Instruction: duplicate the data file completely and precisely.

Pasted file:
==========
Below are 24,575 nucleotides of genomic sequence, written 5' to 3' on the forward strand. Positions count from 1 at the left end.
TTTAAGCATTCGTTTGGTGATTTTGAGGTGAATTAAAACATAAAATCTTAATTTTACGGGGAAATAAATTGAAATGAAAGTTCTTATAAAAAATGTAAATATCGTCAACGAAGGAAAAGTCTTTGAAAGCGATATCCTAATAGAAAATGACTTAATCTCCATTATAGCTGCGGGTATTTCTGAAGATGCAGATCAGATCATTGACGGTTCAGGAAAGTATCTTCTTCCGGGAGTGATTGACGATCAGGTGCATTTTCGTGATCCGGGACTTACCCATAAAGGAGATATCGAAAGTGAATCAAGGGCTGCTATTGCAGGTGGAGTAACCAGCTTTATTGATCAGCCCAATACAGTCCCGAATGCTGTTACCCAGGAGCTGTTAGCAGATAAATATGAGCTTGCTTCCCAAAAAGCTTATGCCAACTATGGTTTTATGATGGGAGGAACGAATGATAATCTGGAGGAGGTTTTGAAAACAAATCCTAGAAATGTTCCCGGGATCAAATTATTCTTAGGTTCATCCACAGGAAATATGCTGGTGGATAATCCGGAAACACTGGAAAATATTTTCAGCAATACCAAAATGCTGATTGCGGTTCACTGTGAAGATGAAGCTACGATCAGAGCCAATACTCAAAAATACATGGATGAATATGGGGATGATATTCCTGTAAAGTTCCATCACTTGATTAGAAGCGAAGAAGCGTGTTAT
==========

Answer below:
Below are 24,575 nucleotides of genomic sequence, written 5' to 3' on the forward strand. Positions count from 1 at the left end.
TTTAAGCATTCGTTTGGTGATTTTGAGGTGAATTAAAACATAAAATCTTAATTTTACGGGGAAATAAATTGAAATGAAAGTTCTTATAAAAAATGTAAATATCGTCAACGAAGGAAAAGTCTTTGAAAGCGATATCCTAATAGAAAATGACTTAATCTCCATTATAGCTGCGGGTATTTCTGAAGATGCAGATCAGATCATTGACGGTTCAGGAAAGTATCTTCTTCCGGGAGTGATTGACGATCAGGTGCATTTTCGTGATCCGGGACTTACCCATAAAGGAGATATCGAAAGTGAATCAAGGGCTGCTATTGCAGGTGGAGTAACCAGCTTTATTGATCAGCCCAATACAGTCCCGAATGCTGTTACCCAGGAGCTGTTAGCAGATAAATATGAGCTTGCTTCCCAAAAAGCTTATGCCAACTATGGTTTTATGATGGGAGGAACGAATGATAATCTGGAGGAGGTTTTGAAAACAAATCCTAGAAATGTTCCCGGGATCAAATTATTCTTAGGTTCATCCACAGGAAATATGCTGGTGGATAATCCGGAAACACTGGAAAATATTTTCAGCAATACCAAAATGCTGATTGCGGTTCACTGTGAAGATGAAGCTACGATCAGAGCCAATACTCAAAAATACATGGATGAATATGGGGATGATATTCCTGTAAAGTTCCATCACTTGATTAGAAGCGAAGAAGCGTGTTAT